The best evidence we have that something fishy might be going on is the price chart of gold for the last 3 years. Pull it out and have a gander at the four times it has been halted at the 1000 area over the past 18 months. And how it just continues to meander under that magic number. The evidence is out there for those who seek it.

Just as in the 70's the suppression of gold at some point in the cycle will be overwhelmed and something will have to give. One of the clearer signals that the suppression is no longer working is when gold vaults above the 1075-1100 area. That will be the confirmation that the suppression is losing control.

It will also be the signal that the word is getting out to the masses. In technical terms I think they call it "the jig's up." Odds suggest that the move in gold could be just as dramatic as in the 70's. I've been told in the total gold universe there is only like one ounce for every person on earth. In a perfect storm scenario a gold bull market could be the mother of all bulls.

So where does that leave the average and yes even the above average investor?

Let me say this. I've never met an investor or trader who disagreed that having an investment plan is a bad idea. Most would agree it is paramount. Yet herein lies the paradox. Most investors and traders do not have a plan. There are a lot of reasons why, but I think what it comes down to is if they had a plan they would have to take responsibility for its outcome. Those that do have a plan must do something even harder. They must have the discipline to execute the plan. The ability to execute a plan is a lot harder than writing it.

Do you have a plan or strategy? How well have you fared in the gold bull market thus far? How well did you do during the stock market heydays of the 90's. In other words...............have you kept up and are you making any money so as to maintain your purchasing power? If you've been a participant you know that to make money in these markets is no longer a dart throw. We are in the age of statistical modeling and technical analysis. Fundamentals will play out in the long term but if it were that easy economists would be stock traders. The truth about trading is its not as difficult as it looks. That is until you try it. You see the success lies in DISCIPLINE. Show a 4th grader a 10 year chart of gold and ask them which way the price is going.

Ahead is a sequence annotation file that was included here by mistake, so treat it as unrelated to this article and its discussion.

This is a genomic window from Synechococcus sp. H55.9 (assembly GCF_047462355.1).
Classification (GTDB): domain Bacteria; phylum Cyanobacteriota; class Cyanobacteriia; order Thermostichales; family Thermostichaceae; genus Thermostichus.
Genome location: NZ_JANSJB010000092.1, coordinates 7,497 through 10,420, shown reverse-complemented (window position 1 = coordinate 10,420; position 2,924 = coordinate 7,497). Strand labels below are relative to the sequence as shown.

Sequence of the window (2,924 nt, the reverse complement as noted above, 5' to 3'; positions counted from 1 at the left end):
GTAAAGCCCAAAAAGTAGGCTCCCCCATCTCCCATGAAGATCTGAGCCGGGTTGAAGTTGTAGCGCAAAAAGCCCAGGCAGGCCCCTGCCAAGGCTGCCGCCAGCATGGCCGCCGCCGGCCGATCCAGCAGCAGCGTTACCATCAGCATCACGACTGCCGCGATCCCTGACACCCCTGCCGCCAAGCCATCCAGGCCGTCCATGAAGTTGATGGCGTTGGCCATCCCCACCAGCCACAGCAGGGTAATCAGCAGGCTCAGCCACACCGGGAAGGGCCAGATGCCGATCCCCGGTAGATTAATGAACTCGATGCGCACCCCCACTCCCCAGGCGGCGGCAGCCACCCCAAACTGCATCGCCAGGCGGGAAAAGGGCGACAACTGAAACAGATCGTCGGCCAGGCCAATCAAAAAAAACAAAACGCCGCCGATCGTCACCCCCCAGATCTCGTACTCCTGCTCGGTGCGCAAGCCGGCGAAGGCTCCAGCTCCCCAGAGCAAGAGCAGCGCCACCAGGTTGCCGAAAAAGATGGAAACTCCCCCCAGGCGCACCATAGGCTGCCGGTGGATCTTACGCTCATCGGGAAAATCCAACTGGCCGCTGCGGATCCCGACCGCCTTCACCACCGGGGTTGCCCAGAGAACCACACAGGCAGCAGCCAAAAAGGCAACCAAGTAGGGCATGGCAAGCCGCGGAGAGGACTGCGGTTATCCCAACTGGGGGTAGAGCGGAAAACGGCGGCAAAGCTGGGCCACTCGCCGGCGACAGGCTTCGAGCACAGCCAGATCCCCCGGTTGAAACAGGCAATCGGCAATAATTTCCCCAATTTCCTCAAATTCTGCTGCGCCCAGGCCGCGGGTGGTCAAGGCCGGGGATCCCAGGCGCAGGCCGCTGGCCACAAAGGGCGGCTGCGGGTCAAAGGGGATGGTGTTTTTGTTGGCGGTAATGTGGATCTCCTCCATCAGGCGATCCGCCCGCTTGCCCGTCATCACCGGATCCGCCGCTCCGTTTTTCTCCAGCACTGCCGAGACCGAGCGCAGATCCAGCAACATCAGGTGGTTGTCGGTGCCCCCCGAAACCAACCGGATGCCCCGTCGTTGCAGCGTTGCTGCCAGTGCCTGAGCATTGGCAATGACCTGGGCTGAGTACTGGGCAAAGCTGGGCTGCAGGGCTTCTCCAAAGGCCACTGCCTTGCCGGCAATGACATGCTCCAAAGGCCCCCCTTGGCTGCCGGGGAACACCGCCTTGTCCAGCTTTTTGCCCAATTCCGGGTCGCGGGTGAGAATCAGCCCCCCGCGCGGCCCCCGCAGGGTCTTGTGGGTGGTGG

The past few years has shown that the markets of today do not act like those of yesteryear. What would have seemed impossible a few short years ago is bubbler talk nowadays. If your interested in gold and plan to ride the upcoming waves, be it UP OR DOWN, make sure your prepared and that you line yourself up with someone who can assist you with a strategy that will FOLLOW THE TREND OF THE MARKETS and not just someone who is trying to pick tops and bottoms. Its not that tops and bottoms can't be picked once in a while they can. The question is can it make money in the long haul?

Of all the investment vehicles out there right now, Gold seems poised to have a lot of action in the coming months and years. I believe little by little is it going to be recognized for what it really is. Real money. Gold is not an "I owe you" (I.O.U). It is not debt. It has been real money since the dawn of civilization.

Do you have any real money? If yes, make sure you've got your plan or strategy mapped out. If no, it's time to take action.

For more gold updates please visit my website at:

May you prosper.



Bill Downey

Author: Bill Downey

Bill Downey

Bill Downey is an independent investor/ trader involved with the study of the Gold and Silver markets since the mid 1980s. He writes articles for public distribution for other websites, has been published in Futures Magazine as well as his own website at